"Don't judge each day by the harvest you reap but by the seeds you plant." - Robert Louis Stevenson The first week of April in the Tennessee House of Representatives was a very busy time with 388 bills going through the committee system. Six of the subcommittees closed last week with another 14 set to close this week. The House leadership is predicting that we should be able to adjourn by the 1st or 2nd week of May...
"Don't judge each day by the harvest you reap but by the seeds you plant."
- Robert Louis Stevenson
The first week of April in the Tennessee House of Representatives was a very busy time with 388 bills going through the committee system. Six of the subcommittees closed last week with another 14 set to close this week. The House leadership is predicting that we should be able to adjourn by the 1st or 2nd week of May.
I was proud to host Shane Hooper, the new industrial recruiter of Shelbyville/Bedford County, here on Tuesday. He got to meet some of my legislative friends, sit in on 2 or 3 committee meetings, and watch Senator Reeves in action in a committee. I had a meeting with Speaker Sexton that afternoon and Shane got to attend the meeting with the Speaker. Shane is doing a fine job and we are all hopeful that we will have some new industries come our way soon! Sen. Reeves and I also had the honor of meeting Debbie Schroeder from Fayetteville this week. She came up to the Capitol to meet us and was able to watch a little bit of Session.
I received some interesting facts last week about Tourism in Tennessee. Money spent on travel in TN in 2019 was $23.3 billion with $1.92 billion in state and local tax revenues. This was almost 6% more than 2018. In House District 62, Bedford and Lincoln Counties, we had $56.3 million spent on traveling and visiting our attractions. This resulted in almost $2 million in local tax receipts. Tourism is a huge business in TN and it's only getting bigger.
We sent House Bill 786 to the Governor this week for his signature. This bill was referred to as the Tennessee Constitutional Carry Bill. It will permit the vast majority of all law-abiding Tennesseans and visitors to carry a handgun for the defense of themselves and others without first obtaining government permission. In order to qualify, a person must be at least 21 years old (or 18 if they have been honorably discharged from the military), lawfully possess a handgun (must pass background check by TBI), and be lawfully present in the place they are carrying.
If someone has been convicted of misdemeanor stalking, has 2 or more DUIs in the last 10 years (or more than 1 in 5 years), or has been treated or diagnosed with certain mental disorders, they do not qualify to carry under this legislation. In addition, it increases the penalties for theft of firearms and modifies existing law to ensure that criminals who misuse firearms serve more of their sentences before they are paroled.
In addition, we passed legislation that addresses Tennessee's teacher shortage. House Bill 533 simplifies the process for teachers who are moving to Tennessee to receive an appropriate teaching license- helping qualified teachers get into classrooms quicker. The bill allows out-of-state educators who possess the equivalent of a Tennessee professional teacher's license in their current state to receive a Tennessee professional-level license without being required to take an assessment or receive certain evaluation scores.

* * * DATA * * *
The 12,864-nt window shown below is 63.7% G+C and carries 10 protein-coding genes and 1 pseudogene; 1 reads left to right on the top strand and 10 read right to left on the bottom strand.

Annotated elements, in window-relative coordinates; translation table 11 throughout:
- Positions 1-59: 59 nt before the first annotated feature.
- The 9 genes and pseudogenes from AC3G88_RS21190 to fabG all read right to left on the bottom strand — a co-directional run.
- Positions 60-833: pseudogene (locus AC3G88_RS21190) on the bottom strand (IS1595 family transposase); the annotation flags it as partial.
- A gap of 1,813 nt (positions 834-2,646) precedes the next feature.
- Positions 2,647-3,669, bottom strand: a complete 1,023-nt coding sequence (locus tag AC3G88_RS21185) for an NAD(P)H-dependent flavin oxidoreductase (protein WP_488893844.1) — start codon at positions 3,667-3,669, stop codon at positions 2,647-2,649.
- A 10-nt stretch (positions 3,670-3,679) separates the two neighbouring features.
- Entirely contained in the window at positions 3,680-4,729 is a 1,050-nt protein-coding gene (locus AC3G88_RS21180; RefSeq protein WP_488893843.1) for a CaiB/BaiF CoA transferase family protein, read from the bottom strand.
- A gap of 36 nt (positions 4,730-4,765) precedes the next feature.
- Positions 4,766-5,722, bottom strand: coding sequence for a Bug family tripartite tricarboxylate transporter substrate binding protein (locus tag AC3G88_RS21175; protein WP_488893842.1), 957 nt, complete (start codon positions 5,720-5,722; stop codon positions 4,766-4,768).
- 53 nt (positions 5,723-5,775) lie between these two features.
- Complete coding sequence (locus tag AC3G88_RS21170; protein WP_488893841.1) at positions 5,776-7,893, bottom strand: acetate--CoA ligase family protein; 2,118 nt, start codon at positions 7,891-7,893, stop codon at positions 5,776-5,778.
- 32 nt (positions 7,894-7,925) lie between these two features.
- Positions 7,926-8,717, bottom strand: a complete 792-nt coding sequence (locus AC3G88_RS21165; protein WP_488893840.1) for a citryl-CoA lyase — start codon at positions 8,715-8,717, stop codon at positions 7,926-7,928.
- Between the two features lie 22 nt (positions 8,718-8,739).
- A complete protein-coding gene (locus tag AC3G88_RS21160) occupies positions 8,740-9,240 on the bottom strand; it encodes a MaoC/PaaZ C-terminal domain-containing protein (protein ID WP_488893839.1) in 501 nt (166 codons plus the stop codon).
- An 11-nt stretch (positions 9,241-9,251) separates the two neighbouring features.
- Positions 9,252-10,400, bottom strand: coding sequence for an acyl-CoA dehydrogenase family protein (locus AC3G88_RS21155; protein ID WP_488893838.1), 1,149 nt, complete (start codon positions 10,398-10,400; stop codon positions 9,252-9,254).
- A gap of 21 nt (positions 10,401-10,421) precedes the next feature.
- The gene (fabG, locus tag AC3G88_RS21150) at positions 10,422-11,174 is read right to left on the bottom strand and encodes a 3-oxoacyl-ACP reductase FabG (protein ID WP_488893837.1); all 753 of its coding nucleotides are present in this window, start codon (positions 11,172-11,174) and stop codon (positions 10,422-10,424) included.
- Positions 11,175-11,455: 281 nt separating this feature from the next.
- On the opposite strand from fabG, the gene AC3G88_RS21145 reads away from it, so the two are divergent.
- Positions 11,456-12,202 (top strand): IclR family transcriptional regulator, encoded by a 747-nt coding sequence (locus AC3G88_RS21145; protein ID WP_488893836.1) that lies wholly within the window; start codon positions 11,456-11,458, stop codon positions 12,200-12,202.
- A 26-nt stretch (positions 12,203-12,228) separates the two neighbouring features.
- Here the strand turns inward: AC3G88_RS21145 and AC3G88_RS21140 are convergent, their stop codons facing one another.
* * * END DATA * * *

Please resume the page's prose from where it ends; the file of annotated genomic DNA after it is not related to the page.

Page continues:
We also have a bill to make changes to how Pharmacy Benefit Managers (PBMs) operate in Tennessee. House Bill 1398 ensures patients can use the pharmacies they choose and trust rather than being forced by their insurance companies to use specialty pharmacies that often don't meet patients' needs. This is particularly important for patients with chronic, complex or rare diseases. It also helps support our small, local pharmacies over big box stores.
Speaking of small businesses, we were proud to send the "Business Fairness Act" to the governor's desk for his signature. House Bill 855 provides businesses with the assurance that they cannot be forced to close while larger competitors stay open. This bill gives businesses the choice to follow any set of guidelines, state or local, that allows them to operate at the capacity that works best for them and their customers and employees. This is great for our counties that don't have the same issues that Nashville, Memphis, and Knoxville face.
I want everybody in Shelbyville and Bedford County to know that our Driver's License Center will be opening in a new location soon! The old center was very small and out of room. The virus actually forced its closure. Bedford County Mayor Graham has made available space for the Dept. of Safety and the city, county, and state have all partnered up to pay for the building remodeling project. We should have a larger, nicer building with plenty of parking soon. The location is in the back of the old doctors' office building behind the old hospital.
If you are ever in Nashville, please feel free to stop by our new office in the Cordell Hull Building, Suite 610. It's an honor to serve District 62 and I appreciate being able to visit with my constituents. You can also reach me by phone at 615-741-6824 or email@example.com.